On Serendip

The following is an excerpt from an essay and a poem written by a student in Bryn Mawr College English 207, Big Books of American Literature, taught by Anne Dalke in spring, 2002. It is presented as encouragement for further discussion of the significance of play in the educational environment and generally, as well as of the relationship between freedom and constraints.

Playgrounds and Classrooms

by Brooke Lowder (Haverford College 2002)

Before elementary school, I reveled in playing outside. I rarely watched television. I loved to read. Most importantly, however, I loved to invent. Creativity enthralled me. Everyday I had a new game invented. These games were not like hide-and-go-seek or freeze tag. They were much less ephemeral. My games lasted days, weeks even. They contained elaborate plot twists and super powers. Everyone on the playground played my games. For once, I made the rules. And, like a junior Napoleon, I was not questioned. Life is always full of rules. However, being the ruler is much more enticing than being the ruled.

I can pinpoint the exact moment when I stopped playing, stopped creating and inventing on my own schedule. It all started with homework. Homework was the destroyer of my childhood imagination. Melodramatic, I know, but so are most childhood memories. After pre-kindergarten, I began attending school fulltime. School began at eight in the morning and ended at three o'clock in the afternoon. Upon arriving home, the homework began. Dinner promptly concluded or interrupted homework. After dinner, if the homework was not complete, I sat down to finish the work. Bedtime arrived shortly afterwards. Everyday was like this. Even if I finished my homework early, it was usually dark and I was unable to play. One shining light continued to shine: recess. As long as I had recess I could continue my play and exercise my imagination.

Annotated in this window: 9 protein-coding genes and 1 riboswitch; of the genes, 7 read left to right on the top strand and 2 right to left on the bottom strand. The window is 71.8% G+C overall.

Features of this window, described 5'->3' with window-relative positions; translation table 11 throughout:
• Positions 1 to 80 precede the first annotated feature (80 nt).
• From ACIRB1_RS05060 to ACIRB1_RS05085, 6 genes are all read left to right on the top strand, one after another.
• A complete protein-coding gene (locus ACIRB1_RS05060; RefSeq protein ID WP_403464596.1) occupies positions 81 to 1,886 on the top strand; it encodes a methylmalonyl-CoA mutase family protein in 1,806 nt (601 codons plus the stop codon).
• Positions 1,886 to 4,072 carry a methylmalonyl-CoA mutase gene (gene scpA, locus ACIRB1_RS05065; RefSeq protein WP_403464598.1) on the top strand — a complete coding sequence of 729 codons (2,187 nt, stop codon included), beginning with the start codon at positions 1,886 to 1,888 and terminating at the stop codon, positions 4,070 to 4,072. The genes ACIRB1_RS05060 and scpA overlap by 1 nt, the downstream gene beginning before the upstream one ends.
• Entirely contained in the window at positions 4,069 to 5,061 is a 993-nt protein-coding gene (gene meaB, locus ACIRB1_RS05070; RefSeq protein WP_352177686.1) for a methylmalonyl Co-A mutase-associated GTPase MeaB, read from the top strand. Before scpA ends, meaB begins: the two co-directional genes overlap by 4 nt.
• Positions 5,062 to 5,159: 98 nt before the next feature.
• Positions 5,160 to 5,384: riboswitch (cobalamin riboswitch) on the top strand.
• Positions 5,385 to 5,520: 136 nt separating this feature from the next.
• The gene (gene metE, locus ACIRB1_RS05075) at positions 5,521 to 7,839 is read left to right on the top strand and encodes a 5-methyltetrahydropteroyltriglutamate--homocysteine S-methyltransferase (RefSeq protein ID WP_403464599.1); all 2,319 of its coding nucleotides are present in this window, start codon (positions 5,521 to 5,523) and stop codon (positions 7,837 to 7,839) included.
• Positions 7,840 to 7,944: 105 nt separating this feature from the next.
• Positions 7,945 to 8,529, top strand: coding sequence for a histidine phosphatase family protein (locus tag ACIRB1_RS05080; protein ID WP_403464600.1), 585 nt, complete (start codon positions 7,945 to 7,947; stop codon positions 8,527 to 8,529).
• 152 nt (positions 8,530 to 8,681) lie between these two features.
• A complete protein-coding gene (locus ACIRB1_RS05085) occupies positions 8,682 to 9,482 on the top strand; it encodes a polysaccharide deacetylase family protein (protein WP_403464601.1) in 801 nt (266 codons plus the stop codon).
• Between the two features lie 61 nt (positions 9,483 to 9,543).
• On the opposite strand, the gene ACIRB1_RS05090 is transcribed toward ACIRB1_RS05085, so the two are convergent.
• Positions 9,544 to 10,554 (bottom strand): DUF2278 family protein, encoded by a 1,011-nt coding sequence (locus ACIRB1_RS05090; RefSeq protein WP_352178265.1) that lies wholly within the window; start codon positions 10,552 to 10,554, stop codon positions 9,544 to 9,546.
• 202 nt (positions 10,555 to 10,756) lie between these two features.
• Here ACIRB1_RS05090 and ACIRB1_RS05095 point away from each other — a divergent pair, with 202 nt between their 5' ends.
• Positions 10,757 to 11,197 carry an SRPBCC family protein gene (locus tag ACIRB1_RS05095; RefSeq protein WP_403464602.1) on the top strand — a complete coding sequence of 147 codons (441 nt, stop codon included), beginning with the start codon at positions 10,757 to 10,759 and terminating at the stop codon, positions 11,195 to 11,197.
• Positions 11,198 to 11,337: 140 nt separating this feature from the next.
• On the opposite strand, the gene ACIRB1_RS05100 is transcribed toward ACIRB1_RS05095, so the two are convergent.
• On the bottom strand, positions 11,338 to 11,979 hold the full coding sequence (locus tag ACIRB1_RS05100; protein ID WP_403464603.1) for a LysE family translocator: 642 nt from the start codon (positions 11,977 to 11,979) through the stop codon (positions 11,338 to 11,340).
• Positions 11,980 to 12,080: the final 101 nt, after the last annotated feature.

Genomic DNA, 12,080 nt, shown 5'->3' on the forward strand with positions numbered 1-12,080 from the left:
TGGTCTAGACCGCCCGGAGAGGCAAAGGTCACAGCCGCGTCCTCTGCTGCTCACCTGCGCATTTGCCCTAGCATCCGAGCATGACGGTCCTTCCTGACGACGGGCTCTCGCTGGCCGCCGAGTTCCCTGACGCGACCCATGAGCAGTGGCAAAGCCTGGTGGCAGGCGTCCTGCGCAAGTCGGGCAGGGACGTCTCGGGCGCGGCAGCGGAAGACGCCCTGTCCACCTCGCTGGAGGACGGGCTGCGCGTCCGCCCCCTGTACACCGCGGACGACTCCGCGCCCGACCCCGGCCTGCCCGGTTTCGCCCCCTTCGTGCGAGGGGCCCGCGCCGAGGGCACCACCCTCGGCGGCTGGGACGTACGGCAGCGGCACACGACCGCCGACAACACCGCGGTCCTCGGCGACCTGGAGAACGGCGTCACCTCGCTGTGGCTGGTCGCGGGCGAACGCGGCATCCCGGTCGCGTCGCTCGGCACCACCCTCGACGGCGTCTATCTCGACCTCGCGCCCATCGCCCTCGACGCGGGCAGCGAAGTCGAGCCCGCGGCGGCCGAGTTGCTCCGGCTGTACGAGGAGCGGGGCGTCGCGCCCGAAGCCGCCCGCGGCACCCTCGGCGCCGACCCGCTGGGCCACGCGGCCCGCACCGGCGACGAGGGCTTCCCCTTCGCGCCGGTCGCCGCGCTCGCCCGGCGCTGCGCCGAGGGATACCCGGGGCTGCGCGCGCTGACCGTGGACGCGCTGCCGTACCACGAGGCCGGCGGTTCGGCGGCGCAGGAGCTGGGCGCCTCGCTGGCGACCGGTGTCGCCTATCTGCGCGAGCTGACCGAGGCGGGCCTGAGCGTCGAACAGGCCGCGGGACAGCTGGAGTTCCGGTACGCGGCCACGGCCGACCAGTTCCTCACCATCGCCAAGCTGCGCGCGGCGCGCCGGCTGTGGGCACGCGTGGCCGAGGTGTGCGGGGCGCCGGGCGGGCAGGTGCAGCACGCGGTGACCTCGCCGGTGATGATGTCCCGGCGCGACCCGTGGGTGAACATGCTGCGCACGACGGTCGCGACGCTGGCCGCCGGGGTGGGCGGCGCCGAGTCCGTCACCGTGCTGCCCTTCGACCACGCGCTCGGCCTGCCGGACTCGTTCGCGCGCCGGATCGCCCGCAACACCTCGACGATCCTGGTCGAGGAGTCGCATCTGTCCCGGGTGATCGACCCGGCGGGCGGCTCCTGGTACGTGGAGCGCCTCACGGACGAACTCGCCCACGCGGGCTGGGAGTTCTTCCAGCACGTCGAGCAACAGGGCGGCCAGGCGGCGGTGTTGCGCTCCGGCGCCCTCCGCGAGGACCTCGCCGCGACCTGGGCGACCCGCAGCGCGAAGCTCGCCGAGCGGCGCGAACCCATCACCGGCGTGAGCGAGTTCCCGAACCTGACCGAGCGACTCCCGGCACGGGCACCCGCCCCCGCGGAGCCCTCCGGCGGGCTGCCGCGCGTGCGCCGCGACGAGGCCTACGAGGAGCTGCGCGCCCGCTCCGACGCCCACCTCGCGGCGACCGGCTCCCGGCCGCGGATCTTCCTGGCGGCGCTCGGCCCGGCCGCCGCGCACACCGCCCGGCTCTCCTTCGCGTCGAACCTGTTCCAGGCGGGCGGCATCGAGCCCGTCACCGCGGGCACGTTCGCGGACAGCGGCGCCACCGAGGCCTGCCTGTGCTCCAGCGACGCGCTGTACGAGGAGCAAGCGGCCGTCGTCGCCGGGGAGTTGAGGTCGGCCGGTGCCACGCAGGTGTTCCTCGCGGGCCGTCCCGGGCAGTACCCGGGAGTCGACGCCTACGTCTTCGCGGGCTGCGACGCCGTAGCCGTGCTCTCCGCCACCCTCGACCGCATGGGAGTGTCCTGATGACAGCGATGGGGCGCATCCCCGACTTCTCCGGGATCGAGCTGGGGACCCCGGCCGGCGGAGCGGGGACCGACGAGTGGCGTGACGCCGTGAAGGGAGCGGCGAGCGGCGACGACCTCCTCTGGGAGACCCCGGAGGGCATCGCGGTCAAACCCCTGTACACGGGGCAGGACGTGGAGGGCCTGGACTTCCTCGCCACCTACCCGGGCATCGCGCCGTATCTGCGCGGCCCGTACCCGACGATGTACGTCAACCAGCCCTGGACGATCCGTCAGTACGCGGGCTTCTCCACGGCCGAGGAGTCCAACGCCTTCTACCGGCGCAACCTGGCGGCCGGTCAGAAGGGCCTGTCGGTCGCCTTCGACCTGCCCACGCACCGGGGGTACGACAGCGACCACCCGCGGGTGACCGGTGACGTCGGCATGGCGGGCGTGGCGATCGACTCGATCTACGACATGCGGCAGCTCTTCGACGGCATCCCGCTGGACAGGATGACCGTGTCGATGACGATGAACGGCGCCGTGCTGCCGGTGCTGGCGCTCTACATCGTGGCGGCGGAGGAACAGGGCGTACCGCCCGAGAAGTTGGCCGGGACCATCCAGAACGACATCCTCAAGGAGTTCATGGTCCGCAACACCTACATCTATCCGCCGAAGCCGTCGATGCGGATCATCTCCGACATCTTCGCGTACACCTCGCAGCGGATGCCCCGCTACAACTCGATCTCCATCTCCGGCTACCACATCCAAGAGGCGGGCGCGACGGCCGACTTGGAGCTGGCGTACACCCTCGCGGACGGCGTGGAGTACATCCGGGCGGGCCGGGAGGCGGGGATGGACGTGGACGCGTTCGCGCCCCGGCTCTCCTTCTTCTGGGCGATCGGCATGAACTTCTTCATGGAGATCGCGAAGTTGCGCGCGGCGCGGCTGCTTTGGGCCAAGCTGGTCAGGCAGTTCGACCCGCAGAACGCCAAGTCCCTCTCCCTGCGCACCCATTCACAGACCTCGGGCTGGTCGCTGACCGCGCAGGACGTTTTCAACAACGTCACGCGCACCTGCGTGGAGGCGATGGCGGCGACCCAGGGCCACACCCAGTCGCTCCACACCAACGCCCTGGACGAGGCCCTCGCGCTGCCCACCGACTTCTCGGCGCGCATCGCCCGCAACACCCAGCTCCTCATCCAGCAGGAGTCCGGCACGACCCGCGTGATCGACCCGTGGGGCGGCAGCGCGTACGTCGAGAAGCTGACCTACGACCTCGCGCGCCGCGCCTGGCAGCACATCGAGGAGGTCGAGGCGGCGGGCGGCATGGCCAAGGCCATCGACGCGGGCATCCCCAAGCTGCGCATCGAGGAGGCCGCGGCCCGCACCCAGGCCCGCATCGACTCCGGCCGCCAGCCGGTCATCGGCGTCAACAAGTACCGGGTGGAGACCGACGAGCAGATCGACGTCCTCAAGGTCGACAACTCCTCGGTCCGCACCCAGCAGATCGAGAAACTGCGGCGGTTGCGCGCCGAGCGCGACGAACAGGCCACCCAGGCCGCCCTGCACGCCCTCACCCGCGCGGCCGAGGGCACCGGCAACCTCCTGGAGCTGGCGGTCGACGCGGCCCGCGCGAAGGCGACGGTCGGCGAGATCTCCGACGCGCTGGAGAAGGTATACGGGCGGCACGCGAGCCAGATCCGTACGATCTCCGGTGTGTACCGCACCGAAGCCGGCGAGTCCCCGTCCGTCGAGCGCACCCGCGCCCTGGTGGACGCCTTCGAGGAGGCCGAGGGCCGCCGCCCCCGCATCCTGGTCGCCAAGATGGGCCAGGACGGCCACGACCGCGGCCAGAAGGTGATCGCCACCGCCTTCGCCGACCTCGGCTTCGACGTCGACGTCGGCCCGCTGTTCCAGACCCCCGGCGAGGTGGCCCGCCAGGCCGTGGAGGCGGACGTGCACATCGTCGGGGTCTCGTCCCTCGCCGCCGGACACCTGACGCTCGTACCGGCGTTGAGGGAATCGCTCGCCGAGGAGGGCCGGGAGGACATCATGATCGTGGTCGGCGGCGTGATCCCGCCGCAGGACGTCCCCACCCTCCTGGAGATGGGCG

The older I grew, however, the more the time allotted for recess diminished. Recess became physical education. Such a scientific name for something that should be fun. The teachers were once again able to convert play into a set of rules associated with education.

This entire diatribe now leads me to the point of this exercise. This class has given me the most wonderful opportunity. The opportunity to reclaim my lost playtime. The opportunity to create and imagine.....I wanted to use form poems to demonstrate the often encountered disparity between creativity and restrictions...

  Freedom: A Villanelle Variation
--inspired by Huckleberry Finn

A small child runs with speed
through the scenes of life. Racing time,
he never stops to question that innate need.

That small child, grown tall from greed,
still has that faded glitter in his eye
of a small child. He runs with speed,

Failing to cultivate that tiny seed
that lies dormant in his mind.
He never stops. To question that innate need,

to remember the exhilaration felt when one can lead,
escapes with every audible, adult sigh
that masks a small child, still running with speed

through his mind, without heed.
Why can't that child and that seed die?
He never stops. The question, that innate need

burns strong in the back of his mind. A seed,
once planted, only needs time.
A small child runs with speed.
He never stops to question that innate need.

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